'Brexit deal must be worse than terms of EU membership'
January 11, 2017
Maltese Prime Minister Joseph Muscat has said the UK must not gain advantages from leaving the EU. European Commission President Jean-Claude Juncker has reiterated that Brexit does not spell the end for the bloc.
Addressing journalists in the Maltese capital Valletta on Wednesday, European Commission President Jean-Claude Juncker said that "if we are considering the Brexit case as the beginning of the end we will make a major mistake."
At the same conference, Maltese Prime Minister Joseph Muscat said any deal between Britain and the EU must be worse than the terms of its membership.
"We want a fair deal for the UK but that fair deal has to be inferior to membership," Muscat said, as Malta took on the six-month rotating EU presidency.
"I have rarely been at a discussion on any other subject where the 27 member states have basically the same position," said the premier, whose country is a former British colony.
Muscat said there would be only "one contact point" for negotiations - the European Commission - which "would, from time to time, consult with EU governments when a political decision would need to be made."
Some 52 percent of the UK voted to leave the EU in a referendum last June, but is yet to start formal negotiations with the other 27 countries on the terms of its exit and its future relationship.
Amid speculation it will take longer to establish Britain's new trade ties with the bloc, there are growing calls for some kind of transitional deal.
May's position remains unclear, with free movement of labor and immigration controls dominating the domestic British debate.
On Wednesday May distanced herself from remarks by a junior minister who suggested Britain was considering introducing an annual £1,000 (1,150 euros, $1,200) post-Brexit "immigration skills charge" on every skilled worker from an EU member state recruited by a British employer.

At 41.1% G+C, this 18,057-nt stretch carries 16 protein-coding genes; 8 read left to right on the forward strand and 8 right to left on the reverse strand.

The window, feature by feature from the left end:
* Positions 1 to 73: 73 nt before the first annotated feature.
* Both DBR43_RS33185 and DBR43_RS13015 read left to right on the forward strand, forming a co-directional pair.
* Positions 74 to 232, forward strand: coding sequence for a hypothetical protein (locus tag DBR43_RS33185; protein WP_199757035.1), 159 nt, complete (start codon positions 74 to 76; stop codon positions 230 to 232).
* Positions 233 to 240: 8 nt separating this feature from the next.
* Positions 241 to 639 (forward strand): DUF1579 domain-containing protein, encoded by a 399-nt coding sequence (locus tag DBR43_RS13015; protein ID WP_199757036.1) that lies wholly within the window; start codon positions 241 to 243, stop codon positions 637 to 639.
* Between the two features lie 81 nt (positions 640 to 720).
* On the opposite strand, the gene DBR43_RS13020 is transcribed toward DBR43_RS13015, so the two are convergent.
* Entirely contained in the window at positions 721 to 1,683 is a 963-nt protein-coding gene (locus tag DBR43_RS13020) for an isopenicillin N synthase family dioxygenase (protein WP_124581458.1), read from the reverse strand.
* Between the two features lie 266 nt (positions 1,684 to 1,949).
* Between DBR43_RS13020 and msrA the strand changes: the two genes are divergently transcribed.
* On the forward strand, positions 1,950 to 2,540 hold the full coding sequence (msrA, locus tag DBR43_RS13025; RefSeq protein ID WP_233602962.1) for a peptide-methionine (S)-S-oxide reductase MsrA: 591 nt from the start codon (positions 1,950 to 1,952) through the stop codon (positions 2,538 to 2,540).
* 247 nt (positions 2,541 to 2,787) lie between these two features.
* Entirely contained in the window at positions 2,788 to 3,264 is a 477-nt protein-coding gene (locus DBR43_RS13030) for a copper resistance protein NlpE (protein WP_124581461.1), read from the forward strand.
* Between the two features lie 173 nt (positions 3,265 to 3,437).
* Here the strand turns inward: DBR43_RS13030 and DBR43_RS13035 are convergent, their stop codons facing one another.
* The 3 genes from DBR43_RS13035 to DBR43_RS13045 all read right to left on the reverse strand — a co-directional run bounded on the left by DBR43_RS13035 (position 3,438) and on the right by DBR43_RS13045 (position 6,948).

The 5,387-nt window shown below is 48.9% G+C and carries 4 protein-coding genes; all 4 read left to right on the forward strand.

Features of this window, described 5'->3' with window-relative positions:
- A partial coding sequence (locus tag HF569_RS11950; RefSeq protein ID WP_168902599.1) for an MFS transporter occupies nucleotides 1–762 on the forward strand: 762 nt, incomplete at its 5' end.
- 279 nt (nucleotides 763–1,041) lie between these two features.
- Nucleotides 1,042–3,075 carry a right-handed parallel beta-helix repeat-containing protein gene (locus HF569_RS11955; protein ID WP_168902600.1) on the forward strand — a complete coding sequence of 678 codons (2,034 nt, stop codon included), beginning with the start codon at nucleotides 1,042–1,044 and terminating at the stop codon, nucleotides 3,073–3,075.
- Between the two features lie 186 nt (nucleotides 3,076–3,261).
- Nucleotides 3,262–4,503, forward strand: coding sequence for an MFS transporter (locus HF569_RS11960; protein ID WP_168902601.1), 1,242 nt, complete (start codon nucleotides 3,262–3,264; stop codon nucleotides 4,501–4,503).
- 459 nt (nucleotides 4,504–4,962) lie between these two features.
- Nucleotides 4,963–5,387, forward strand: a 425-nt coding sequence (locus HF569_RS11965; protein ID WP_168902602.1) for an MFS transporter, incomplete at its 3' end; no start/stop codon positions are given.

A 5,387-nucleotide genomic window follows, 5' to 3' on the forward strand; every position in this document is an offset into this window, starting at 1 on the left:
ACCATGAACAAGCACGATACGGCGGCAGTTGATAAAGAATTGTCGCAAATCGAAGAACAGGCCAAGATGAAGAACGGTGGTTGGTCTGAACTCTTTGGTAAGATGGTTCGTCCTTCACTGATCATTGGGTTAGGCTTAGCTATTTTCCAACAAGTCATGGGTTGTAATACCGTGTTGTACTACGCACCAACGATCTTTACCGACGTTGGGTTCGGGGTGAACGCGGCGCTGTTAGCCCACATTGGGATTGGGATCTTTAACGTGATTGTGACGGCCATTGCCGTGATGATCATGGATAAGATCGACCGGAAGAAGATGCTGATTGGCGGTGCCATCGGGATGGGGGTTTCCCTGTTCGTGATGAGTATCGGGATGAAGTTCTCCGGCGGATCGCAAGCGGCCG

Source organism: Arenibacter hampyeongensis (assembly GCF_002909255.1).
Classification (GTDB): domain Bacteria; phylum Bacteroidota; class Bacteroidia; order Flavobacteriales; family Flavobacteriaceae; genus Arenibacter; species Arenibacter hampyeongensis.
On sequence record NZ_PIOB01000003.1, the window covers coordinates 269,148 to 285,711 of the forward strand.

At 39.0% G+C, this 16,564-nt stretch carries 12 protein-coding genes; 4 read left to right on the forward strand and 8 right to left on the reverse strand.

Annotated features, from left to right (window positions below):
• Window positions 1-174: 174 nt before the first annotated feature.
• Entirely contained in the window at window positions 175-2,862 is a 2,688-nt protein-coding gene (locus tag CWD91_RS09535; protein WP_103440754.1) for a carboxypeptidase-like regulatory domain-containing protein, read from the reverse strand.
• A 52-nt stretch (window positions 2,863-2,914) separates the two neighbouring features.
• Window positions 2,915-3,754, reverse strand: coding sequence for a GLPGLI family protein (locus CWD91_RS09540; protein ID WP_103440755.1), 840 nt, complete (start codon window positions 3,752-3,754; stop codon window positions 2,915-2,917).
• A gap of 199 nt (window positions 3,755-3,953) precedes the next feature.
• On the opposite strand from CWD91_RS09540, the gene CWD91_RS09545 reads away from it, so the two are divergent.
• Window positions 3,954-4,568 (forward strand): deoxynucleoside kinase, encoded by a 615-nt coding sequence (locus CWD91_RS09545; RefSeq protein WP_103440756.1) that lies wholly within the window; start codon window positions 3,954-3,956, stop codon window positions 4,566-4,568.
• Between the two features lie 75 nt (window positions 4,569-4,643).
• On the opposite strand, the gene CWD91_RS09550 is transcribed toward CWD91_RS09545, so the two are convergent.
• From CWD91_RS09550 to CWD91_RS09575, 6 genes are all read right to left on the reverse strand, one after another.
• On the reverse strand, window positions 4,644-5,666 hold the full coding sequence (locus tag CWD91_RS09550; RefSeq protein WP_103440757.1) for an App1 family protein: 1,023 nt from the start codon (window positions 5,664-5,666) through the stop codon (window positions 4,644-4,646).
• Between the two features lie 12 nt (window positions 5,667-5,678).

Former Belgian Prime Minister Guy Verhofstadt, the European parliament's representative in the Brexit process, called the proposal "shocking."
"Imagine, just for a moment, what the UK headlines would be, if the EU proposed this for UK nationals?" he wrote on Twitter.
Government expects to lose landmark case
"The Guardian" newspaper reported earlier on Wednesday that UK cabinet ministers have privately said that the government is likely to lose a landmark legal case on Brexit in the supreme court.
The paper reported that they have drawn up two versions of a bill that could be tabled after the ruling.
Ministers reportedly hope the court will allow May to put together a short - so-called three-line bill - which is focused on Article 50 itself and difficult for MPs to amend.
German left links free labor with capital movement
Germany's Social Democrats (SPD) said on Wednesday that UK single market membership must be tied to free movement.
The SPD said it would be prepared to let the country's own short-term economic interests take a back seat and make the "unity of the EU" a priority in the upcoming Brexit negotiations if it were to form part of the next government.
The SPD - a junior partner to Angela Merkel's Christian Democratic Union (CDU) in Germany's coalition government - is also understood to be considering a push for a parliamentary vote on the terms of Britain's exit from the EU. This could delay the timetable following the expected triggering of Article 50 in March.
The SPD is currently second in the polls to CDU, making it likely to play a part in the formation of Germany's next coalition government after federal elections in September, either in another "grand coalition" with the center-right or a so-called "Red-Red-Green" or "R2G" coalition with the Left and Green parties.
The resolution would strengthen Merkel's stance regarding the indivisibility of free movement and the single market. It also highlights the rift between the British Labour party and the continental European left.
Bank of England lowers Brexit risk warning
Meanwhile, Bank of England governor Mark Carney said also on Wednesday that Brexit was no longer the biggest risk to the UK'S financial stability.
Asked by MPs whether the June vote to leave the EU remained the most significant near-term risk, he said: "Strictly speaking, the view of the [Bank's financial policy] committee is no."
Opponents of Brexit warned before the referendum on June 23 that a vote to leave the EU could spark a financial crisis.